Ben Affleck: The Rise, The Fall, The Way Back

Ben Affleck On His Iconic Characters, Sheds Light On Batman V Superman/Justice League

In an interview with GQ, Ben Affleck breaks down some of his most iconic characters, like oil drilling A.J. Frost to Bruce Wayne and his alter ego Batman. From small roles to big budget blockbusters to showing wide emotional range to directing himself. Affleck has turned himself into a Hollywood Swiss Army knife.

The Early Years

Affleck’ s first role, albeit a small one, was in the movie School Ties (1992) where he plays an “antisemitic bully” Chesty Smith. He then landed the least likable character in a movie full of likable characters as Fred Bannion, high school senior with a paddle, in Dazed and Confused (1993). He continued his work with director Kevin Smith as Holden McNeil in Chasing Amy (1997) where he finally lands a starring role that required him to show emotional range.

The Big Break and Big Budgets

Enter Good Will Hunting (1997). Written by Affleck and good friend Matt Damon, Good Will Hunting launched them both into household names. A project inspired by indie-style flicks like Reservoir Dogs and Clerks, the two worked on the script during their free time and it landed them the film of a lifetime. Working along side of Robin Williams was a dream come true and it didn’t stop there.

Michael Bay’s Armageddon (1998) then rocketed Affleck into Hollywood superstardom. “We could’ve made 400 Chasing Amy’s” Affleck said in relation to being in a true big budget film. Being on that set was his first time working with a production on such a large scale with a very professional crew. Not to mention those pearly whites of his really caught everyone’s eyes.

Affleck recalls Pearl Harbor (2001) had one of the most intense prep work he has ever done on a movie, from flying lessons to actual pre-Ranger bootcamp. The media crushed this movie and called it a bomb, even though the film made a half a billion. A bit of foreshadowing one might say.

Taking the Reigns

We’re gonna bypass the years of the Ben Bashing “Bennifer”, Gigli, Daredevil (which I enjoyed), etc. Instead skip forward to Affleck behind the camera. His directorial debut, Gone Baby Gone (2007), was a smash hit and left his critics of the early 2000s in the dust. Rolling Stone said it was a “mesmerizing thriller”. Not too shabby for his first film as director.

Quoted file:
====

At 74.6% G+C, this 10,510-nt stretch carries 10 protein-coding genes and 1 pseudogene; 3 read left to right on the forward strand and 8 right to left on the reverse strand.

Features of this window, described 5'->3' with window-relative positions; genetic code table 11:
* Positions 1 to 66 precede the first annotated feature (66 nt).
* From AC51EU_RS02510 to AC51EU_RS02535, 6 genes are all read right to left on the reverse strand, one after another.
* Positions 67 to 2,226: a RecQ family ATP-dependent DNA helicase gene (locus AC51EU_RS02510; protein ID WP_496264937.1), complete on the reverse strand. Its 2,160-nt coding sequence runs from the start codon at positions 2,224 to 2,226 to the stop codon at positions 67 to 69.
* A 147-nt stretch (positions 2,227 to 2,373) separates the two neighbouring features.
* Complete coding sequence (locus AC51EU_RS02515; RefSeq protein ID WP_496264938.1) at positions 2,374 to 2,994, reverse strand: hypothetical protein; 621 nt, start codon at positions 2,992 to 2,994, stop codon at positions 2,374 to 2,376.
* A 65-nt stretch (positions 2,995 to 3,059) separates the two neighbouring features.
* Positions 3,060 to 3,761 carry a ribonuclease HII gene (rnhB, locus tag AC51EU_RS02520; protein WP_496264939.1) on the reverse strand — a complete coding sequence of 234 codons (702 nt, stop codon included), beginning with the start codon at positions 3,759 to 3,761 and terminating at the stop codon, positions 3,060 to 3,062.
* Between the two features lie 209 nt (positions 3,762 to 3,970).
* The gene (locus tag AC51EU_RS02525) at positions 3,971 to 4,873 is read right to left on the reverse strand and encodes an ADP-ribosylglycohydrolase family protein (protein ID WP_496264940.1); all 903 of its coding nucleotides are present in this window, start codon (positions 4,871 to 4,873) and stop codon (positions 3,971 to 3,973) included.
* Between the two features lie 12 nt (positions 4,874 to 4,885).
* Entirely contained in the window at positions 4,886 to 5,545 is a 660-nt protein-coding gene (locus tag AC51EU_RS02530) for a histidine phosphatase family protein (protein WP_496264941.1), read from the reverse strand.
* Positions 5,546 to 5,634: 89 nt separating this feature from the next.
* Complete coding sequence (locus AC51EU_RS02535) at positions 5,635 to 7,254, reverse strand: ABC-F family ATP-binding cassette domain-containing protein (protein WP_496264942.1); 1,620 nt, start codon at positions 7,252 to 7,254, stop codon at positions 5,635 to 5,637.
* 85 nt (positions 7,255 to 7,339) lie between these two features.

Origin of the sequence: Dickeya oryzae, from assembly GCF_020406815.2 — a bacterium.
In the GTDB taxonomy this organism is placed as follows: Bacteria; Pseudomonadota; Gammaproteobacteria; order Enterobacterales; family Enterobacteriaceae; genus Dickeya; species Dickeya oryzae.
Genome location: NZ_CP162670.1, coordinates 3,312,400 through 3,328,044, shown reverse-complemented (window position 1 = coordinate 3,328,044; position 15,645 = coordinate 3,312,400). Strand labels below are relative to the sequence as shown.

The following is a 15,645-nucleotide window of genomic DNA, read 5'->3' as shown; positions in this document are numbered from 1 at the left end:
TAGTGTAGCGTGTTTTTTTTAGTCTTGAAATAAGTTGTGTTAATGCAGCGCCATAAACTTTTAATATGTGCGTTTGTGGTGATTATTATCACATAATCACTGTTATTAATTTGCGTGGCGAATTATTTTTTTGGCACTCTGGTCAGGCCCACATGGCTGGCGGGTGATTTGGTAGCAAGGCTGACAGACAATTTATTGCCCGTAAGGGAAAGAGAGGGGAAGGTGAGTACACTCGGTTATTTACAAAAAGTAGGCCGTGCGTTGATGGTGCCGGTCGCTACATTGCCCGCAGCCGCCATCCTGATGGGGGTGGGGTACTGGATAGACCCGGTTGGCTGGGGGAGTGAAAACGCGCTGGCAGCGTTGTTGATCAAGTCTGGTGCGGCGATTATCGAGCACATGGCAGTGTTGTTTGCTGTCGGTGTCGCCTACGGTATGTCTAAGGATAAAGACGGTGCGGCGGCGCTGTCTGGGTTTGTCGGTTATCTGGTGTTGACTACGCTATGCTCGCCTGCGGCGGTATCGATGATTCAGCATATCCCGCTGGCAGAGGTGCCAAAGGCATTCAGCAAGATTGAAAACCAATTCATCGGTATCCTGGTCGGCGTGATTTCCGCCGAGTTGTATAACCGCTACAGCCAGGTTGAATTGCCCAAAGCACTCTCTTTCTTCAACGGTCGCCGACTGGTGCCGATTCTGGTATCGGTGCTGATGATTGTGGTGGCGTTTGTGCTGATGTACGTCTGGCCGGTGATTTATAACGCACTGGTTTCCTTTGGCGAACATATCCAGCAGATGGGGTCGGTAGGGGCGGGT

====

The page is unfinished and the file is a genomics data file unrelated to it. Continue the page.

His next, The Town (2010), where he not only directed the film but also was the star and co-wrote the screenplay. Affleck felt a lot of stress on this movie by not having directed a lot of action scenes like shootouts or car chases. He credits the success as the “ was made in the research”. He gathered real life info from actual cops and robbers to make what we saw as authentic as possible.

With those two movies in his back pocket, Affleck then took on Argo (2012). In his interview, Affleck noted that when he got the script he was excited to work on it and just thought he couldn’t mess it up as long as he took it one day at a time, one scene at a time, and it culminated in winning the Oscar for Best Picture. Many believed he was robbed of “Best Director” in 2013. This film also connected him to writer Chris Terrio, whom he’d get to work with on a special project in the next few years.


Affleck didn’t realize how iconic the role he was stepping into really was. He mentions how the “age of the internet” really expanded into the movies, fans got to meet the actors, comic writers meeting with movie studios, how those things were becoming the “norm”. Of course there were mixed reviews when he was cast by Zack Snyder for the role of Batman/Bruce Wayne (as there always is), but he may be the very best onscreen depiction we have seen so far.

According to Affleck, Snyder pitched him the idea that this Batman, in Batman V Superman (2016), would be an older, more broken down, and more vulnerable Batman that we have seen. Taking the cues of Frank Miller’s The Dark Knight Returns graphic novel, playing the character with more “psychological torment” and aches and pain was the spirit of the type of Batman Affleck was really drawn to. In his interview you can really see how joyful and happy he was when talking about his time filming Batman V Superman.